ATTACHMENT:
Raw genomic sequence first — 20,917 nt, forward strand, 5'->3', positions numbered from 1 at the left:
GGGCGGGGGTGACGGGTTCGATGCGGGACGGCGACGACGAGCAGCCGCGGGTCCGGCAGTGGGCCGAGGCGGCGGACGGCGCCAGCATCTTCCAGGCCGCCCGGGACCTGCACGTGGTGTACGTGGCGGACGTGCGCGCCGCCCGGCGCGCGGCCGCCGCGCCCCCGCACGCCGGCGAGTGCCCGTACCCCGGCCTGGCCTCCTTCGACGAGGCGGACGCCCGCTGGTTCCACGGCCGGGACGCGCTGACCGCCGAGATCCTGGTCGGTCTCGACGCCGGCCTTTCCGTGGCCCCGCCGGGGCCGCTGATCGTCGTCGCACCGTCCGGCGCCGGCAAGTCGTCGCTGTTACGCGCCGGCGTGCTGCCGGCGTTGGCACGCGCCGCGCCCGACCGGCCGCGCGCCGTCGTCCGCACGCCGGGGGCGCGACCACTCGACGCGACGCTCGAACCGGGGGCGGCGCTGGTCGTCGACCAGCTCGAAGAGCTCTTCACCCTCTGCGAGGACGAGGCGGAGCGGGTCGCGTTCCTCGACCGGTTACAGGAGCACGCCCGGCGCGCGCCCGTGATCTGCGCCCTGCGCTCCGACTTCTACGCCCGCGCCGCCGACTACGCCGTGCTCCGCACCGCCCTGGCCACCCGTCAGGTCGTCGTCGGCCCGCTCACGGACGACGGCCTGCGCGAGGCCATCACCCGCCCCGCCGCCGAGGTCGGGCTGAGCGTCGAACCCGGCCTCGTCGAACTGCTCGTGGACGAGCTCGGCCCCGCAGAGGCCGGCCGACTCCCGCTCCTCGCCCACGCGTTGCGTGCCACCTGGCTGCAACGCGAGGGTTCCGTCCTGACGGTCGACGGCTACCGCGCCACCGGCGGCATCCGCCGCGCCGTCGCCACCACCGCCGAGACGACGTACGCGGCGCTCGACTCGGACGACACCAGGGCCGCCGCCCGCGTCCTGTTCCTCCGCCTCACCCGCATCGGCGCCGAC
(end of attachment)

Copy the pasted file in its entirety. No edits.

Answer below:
Raw genomic sequence first — 20,917 nt, forward strand, 5'->3', positions numbered from 1 at the left:
GGGCGGGGGTGACGGGTTCGATGCGGGACGGCGACGACGAGCAGCCGCGGGTCCGGCAGTGGGCCGAGGCGGCGGACGGCGCCAGCATCTTCCAGGCCGCCCGGGACCTGCACGTGGTGTACGTGGCGGACGTGCGCGCCGCCCGGCGCGCGGCCGCCGCGCCCCCGCACGCCGGCGAGTGCCCGTACCCCGGCCTGGCCTCCTTCGACGAGGCGGACGCCCGCTGGTTCCACGGCCGGGACGCGCTGACCGCCGAGATCCTGGTCGGTCTCGACGCCGGCCTTTCCGTGGCCCCGCCGGGGCCGCTGATCGTCGTCGCACCGTCCGGCGCCGGCAAGTCGTCGCTGTTACGCGCCGGCGTGCTGCCGGCGTTGGCACGCGCCGCGCCCGACCGGCCGCGCGCCGTCGTCCGCACGCCGGGGGCGCGACCACTCGACGCGACGCTCGAACCGGGGGCGGCGCTGGTCGTCGACCAGCTCGAAGAGCTCTTCACCCTCTGCGAGGACGAGGCGGAGCGGGTCGCGTTCCTCGACCGGTTACAGGAGCACGCCCGGCGCGCGCCCGTGATCTGCGCCCTGCGCTCCGACTTCTACGCCCGCGCCGCCGACTACGCCGTGCTCCGCACCGCCCTGGCCACCCGTCAGGTCGTCGTCGGCCCGCTCACGGACGACGGCCTGCGCGAGGCCATCACCCGCCCCGCCGCCGAGGTCGGGCTGAGCGTCGAACCCGGCCTCGTCGAACTGCTCGTGGACGAGCTCGGCCCCGCAGAGGCCGGCCGACTCCCGCTCCTCGCCCACGCGTTGCGTGCCACCTGGCTGCAACGCGAGGGTTCCGTCCTGACGGTCGACGGCTACCGCGCCACCGGCGGCATCCGCCGCGCCGTCGCCACCACCGCCGAGACGACGTACGCGGCGCTCGACTCGGACGACACCAGGGCCGCCGCCCGCGTCCTGTTCCTCCGCCTCACCCGCATCGGCGCCGAC